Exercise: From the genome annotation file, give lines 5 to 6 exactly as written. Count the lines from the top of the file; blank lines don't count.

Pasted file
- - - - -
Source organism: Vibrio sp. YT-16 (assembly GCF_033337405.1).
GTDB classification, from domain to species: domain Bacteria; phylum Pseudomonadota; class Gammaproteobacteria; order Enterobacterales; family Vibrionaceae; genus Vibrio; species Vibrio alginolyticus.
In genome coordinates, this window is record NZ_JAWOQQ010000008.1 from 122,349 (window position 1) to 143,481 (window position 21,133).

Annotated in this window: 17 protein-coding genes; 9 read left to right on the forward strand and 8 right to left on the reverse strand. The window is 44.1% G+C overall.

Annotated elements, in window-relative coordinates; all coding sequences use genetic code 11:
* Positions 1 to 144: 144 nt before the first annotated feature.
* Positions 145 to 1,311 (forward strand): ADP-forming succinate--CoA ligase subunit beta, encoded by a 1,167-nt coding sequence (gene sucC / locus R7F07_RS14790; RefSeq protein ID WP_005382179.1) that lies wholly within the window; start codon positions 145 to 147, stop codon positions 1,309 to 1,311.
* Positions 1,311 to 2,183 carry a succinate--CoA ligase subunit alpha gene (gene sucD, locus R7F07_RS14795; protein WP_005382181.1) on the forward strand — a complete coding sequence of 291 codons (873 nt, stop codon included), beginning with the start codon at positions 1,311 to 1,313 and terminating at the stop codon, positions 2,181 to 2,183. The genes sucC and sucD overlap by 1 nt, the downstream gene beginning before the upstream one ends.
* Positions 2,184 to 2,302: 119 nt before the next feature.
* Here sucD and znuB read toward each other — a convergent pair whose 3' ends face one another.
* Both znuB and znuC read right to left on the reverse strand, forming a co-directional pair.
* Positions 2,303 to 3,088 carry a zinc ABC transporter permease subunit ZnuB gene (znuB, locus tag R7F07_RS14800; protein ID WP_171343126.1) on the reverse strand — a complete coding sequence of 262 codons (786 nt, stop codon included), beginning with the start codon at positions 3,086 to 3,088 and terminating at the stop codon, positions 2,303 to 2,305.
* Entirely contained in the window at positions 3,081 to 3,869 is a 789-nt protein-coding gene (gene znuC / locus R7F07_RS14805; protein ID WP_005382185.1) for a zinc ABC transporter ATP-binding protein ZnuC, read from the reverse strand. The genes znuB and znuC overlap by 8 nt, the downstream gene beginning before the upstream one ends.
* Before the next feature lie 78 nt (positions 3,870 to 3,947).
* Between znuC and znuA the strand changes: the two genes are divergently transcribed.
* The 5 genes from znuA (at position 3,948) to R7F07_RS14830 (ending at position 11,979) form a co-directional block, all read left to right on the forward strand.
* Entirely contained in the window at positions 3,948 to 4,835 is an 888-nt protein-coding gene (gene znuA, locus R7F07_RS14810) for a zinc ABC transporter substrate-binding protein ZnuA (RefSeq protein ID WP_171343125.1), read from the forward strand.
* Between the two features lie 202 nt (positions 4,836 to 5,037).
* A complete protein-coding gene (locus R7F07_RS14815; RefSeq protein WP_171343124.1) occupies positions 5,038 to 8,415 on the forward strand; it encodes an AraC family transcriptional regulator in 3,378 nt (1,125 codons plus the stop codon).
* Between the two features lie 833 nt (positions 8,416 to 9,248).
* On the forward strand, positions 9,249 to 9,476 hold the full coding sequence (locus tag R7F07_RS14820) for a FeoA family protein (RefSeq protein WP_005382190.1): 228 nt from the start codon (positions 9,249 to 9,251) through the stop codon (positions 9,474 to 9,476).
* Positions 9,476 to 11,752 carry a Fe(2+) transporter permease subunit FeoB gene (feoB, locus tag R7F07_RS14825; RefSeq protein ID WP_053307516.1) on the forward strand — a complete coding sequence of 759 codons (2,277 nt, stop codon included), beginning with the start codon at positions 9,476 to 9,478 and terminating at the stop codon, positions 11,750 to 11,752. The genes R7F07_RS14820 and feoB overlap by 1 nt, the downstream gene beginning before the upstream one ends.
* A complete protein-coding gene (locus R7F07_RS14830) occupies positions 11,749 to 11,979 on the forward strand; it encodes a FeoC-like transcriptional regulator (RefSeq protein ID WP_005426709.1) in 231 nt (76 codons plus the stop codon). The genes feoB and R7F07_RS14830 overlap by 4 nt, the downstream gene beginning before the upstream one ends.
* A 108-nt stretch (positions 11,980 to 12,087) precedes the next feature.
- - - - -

Annotated elements, in window-relative coordinates; all coding sequences use genetic code 11:
* Positions 1 to 144: 144 nt before the first annotated feature.